DAAHL - The digital archaeological atlas of the holy land: A model for mediterranean and world archaeology
Published Web Locationhttps://doi.org/10.5615/neareastarch.77.3.0243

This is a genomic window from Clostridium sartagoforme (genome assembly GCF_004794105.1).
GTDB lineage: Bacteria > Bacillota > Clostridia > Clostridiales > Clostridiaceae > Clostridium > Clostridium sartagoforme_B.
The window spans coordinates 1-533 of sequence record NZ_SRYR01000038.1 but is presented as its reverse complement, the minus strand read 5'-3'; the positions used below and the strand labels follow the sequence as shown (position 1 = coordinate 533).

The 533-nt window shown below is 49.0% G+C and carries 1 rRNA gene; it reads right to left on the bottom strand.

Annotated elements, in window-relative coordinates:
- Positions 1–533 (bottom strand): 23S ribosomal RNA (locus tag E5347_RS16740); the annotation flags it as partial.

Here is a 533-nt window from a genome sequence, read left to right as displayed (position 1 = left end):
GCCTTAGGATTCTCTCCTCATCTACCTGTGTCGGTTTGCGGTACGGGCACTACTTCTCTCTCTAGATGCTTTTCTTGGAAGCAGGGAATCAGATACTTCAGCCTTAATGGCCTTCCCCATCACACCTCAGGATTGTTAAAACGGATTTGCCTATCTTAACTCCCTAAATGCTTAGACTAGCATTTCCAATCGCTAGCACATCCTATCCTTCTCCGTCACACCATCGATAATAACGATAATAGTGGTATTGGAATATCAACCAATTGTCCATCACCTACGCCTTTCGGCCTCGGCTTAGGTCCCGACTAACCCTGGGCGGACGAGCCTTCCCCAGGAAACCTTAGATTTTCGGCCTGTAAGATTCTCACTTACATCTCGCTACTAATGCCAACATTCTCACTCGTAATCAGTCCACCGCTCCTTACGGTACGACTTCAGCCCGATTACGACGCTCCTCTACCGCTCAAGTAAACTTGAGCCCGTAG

The DAAHL project is an international effort that brings together experts in information technology including Geographic Information Systems (GIS) and the archaeology of the Holy Land (Israel, Palestine, Jordan, southern Lebanon, Syria, Cyprus, and the Sinai Peninsula) to create the first online digital atlas of the region held sacred to the three great monotheistic faiths - Judaism, Christianity, and Islam (fig. 1). Using the power of spatial information systems such as GIS, the tens of thousands of recorded archaeological sites for the region - from the remote prehistoric periods to the dissolution of the Ottoman Empire in the early twentieth century - have been entered into a comprehensive database along with site maps, photographs, and artifacts. The historical and archaeological content for the project have been provided by a team of over 30 international scholars working in the region helping to provide the metadata that were used to populate it. The DAAHL database represents the first fully-developed data node of the Mediterranean Archaeological Network (MedArchNet), a project that envisions a series of archaeological atlases for the Mediterranean basin that share a common metadata structure (Savage and Levy i.p.).